Photograph courtesy of tigerweet on flickr
This might be a bit presumptuous of me. However I'm going to continue, most people seemed to enjoy my last piece of reminiscing and the retrospective look back at my first munro. With me struggling to get out on the hills of late, I thought I would regale another tale of me in the hills. So get yourself sorted, get some refreshments or at least make sure you've been to the toilet. Strap yourself in this could be as epic as the first one or epic-ier. Like Die Hard II - Die Harder. Well not really but you'll get the idea.
As a litte caveat the languauge may well be a little choice in places, that's just me. If think I'm bad you want to hear my dad. Well where did you think I got it from? Also there is some metrosexual, in touch with my feelings man love going on as well. Deal with it. Get over it or HTFU. There may also be some colloquialism that I'm not in the habit of explaining, feel free to ask. You are now fore warned and therefore fore armed.
When I first moved out from the shadow of my infamous (or famous, just depends on who's telling the story) dad; I come from a small town in deepest darkest Ayrshire, most folk ken the other folk and if your not related they've either seen your face or they've heard your name, it's not quite like Deliverance, banjo battling country as most people conjure up. There's no (much) inbreeding. It's great to be kent even if it's by the extension of someone else. There is a downside you get away with nothing. Nothing.
I was being seduced by the bright lights and the big city. It was different. Exciting even. No hills, green fields and beasts. Not entirely, there's beast but I was talking about the agricultural variety. Well maybe. I wasn't spending much time back in the hinterlands or much time with my family, especially my dad. We used to do a lot together; walking the dogs, fishing, walking, arguing, fighting, walking, arguing, fighting and arguring some more. We're the same. Cut from the same cloth. A spitting image. This apple sitting here typing hasn't fallen far from the tree. We ARE the same but like chalk and cheese. You understand? I would do something exactly as asked/shown but I still couldn't do it right and he fucking showed me.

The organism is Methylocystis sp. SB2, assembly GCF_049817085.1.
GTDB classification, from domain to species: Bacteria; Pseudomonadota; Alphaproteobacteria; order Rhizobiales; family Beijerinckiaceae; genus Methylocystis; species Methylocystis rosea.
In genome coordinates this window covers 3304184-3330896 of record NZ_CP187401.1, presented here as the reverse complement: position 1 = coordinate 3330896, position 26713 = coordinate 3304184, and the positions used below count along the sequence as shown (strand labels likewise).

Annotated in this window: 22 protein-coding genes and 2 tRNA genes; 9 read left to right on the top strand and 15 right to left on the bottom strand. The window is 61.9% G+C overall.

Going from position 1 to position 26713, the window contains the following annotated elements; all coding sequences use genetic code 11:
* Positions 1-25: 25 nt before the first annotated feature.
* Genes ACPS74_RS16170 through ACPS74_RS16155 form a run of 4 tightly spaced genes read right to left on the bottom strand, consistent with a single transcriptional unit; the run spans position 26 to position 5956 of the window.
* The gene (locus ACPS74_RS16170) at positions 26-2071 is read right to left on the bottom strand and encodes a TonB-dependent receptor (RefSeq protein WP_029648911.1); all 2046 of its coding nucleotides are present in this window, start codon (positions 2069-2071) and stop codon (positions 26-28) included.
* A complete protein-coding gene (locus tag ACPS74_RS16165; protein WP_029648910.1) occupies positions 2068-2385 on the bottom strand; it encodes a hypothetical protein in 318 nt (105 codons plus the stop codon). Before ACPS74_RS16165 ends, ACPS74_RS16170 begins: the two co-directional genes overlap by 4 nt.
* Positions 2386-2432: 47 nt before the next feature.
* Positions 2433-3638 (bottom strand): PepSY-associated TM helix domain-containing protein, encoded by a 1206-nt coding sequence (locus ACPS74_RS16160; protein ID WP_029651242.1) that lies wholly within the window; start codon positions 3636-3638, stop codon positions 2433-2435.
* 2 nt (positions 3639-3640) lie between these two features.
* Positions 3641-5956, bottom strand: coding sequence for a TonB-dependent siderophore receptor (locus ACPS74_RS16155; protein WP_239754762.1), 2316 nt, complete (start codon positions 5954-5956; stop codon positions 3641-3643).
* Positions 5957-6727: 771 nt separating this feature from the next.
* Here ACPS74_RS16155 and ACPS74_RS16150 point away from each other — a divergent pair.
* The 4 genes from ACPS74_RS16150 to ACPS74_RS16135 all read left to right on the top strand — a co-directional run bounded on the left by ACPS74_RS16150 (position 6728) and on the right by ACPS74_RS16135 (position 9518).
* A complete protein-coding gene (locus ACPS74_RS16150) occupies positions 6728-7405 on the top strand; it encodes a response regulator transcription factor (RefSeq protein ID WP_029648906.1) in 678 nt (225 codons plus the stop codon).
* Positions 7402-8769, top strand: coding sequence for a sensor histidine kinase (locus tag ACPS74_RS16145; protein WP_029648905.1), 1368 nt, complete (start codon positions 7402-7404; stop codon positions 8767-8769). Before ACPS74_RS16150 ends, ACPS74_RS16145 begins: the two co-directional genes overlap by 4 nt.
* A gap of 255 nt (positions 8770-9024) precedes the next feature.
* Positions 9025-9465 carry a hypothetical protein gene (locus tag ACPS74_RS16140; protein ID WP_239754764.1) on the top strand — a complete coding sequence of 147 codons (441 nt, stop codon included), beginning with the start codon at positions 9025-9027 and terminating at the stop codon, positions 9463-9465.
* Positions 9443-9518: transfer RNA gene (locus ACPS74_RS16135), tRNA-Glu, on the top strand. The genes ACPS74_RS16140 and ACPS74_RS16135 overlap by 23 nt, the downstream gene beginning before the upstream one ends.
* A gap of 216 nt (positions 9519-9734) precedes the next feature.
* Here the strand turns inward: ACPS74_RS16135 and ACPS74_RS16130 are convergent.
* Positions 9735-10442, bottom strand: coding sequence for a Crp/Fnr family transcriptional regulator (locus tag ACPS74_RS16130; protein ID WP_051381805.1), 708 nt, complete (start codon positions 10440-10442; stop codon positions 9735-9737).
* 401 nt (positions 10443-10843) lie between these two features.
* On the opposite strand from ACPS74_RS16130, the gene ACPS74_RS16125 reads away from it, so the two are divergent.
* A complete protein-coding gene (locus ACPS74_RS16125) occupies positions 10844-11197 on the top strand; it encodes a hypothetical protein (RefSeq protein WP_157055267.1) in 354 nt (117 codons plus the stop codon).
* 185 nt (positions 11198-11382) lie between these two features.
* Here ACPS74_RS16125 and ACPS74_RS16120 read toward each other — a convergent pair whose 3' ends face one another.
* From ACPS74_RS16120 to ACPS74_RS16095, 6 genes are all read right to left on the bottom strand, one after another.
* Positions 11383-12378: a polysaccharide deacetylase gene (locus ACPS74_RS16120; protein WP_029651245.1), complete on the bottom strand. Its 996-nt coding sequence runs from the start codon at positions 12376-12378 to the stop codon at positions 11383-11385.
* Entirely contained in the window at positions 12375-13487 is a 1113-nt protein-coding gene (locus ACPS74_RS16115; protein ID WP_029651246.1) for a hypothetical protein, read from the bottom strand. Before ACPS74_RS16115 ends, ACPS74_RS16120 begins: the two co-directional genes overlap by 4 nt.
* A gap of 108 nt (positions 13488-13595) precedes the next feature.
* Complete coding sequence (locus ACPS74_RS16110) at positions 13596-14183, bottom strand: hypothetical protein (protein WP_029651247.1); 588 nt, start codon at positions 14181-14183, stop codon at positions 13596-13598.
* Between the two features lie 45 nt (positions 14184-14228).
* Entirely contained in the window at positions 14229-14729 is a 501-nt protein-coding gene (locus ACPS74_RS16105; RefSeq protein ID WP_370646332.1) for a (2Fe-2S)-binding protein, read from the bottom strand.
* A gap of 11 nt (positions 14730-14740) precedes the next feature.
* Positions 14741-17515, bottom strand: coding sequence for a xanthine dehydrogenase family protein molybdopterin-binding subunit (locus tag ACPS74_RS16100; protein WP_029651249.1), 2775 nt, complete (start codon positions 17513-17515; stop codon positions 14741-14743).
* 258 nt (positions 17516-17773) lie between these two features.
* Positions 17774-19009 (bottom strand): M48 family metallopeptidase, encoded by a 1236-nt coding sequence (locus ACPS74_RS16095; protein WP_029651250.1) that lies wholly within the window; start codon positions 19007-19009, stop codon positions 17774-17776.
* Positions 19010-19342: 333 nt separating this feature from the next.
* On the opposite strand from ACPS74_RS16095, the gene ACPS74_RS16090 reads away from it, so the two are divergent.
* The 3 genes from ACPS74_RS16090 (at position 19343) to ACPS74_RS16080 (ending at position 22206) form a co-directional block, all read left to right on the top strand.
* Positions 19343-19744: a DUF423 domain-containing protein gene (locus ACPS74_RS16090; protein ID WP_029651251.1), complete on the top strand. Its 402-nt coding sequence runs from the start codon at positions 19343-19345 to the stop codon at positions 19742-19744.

I suppose this sounds like we didn't get on back them but we did, greatly. There is no man I look up to and admire more than my dad. If I'm lucky enough to be half the man he is, my wee Rowan will have a great dad. Maybe at times I never showed him the respect he was due but he's always been right by me and stood by my desicions. Right or Wrong. Hopefully I've learned.
Now we get on even better. I'm not at home. Strange that, how I have a home of my own but Cumnock is still 'home'? Folk must think I'm loaded, East Kilbride is home. Cumnock is home. He's got two houses. I wish. Home is where you make it and I make it in both these places.
Even when I write I blether. Your patter is like water, Tooks. Onwards.
The whole point was we weren't spending as much time in each others' pocket. More so me in his spending his money. We decided that if all else failed we would always spend the September weekend the gither. We'd go do something. Some beers, some walking or fishing or whatever. That was that and that was law. It has of slipped the last few years but that's fine. I see him and my mum most every other weekend these days.
The September weekend arrived, which weekend it was I'm not sure. Ayrshire has is September holiday the week before Glasgow's which is usually the last full weekend of the month. In the run up there was much back and forth discussion of where and what. My dad has never been for bagging hills, he's not really into the pointy stuff. Much prefering to walk the glens, woods, fields and the coast. Where I like walking on the hills but I'm by no means a bagger. See, the same but different. I've bagged more than I know and can name you even less. It just about being out there for me.
The destination or base camp was to be Newton Stewart in Galloway. In fact we ended up a few miles away on a campsite at Glentrool Village. Just out the side the village. Yes were up for a bit of glamping. My dad is like that, he likes to rough it but not that much. We were directed to a field adjcent to and out the road of the caravans but we had a shower/toilet block, which made dad happy.
Mum had organised the food for the weekend. There was enough to sustain an arctic expedetion. Seriously. There was a cool box stuffed full of perishable gear. It was so full you couldn't have wedged a wafer thin after eight in there. Not a MREs (Meal, Ready-to-Eat) insight for these boys. Tupperware crammed full of home cooked goodies. Mince, Stovies, soup and the rest. Sliced sausage and bacon for breakfast. Full on catered for weekend. No small camping stove for us either, a calor gas twin ring burner with grill and I'm not talking one of those small fits in a rucksack gas canisters. This beauty takes the full on, heats up your caravan for 2 week holiday gas cannister. What's the point of taking the car and not making full use of it. It's your own personal sherpa. Wasn't like I had to load the gear on my back and hike in, dragging arse like a dug with an itchy bum over your best carpet. It was going to be a great weekend.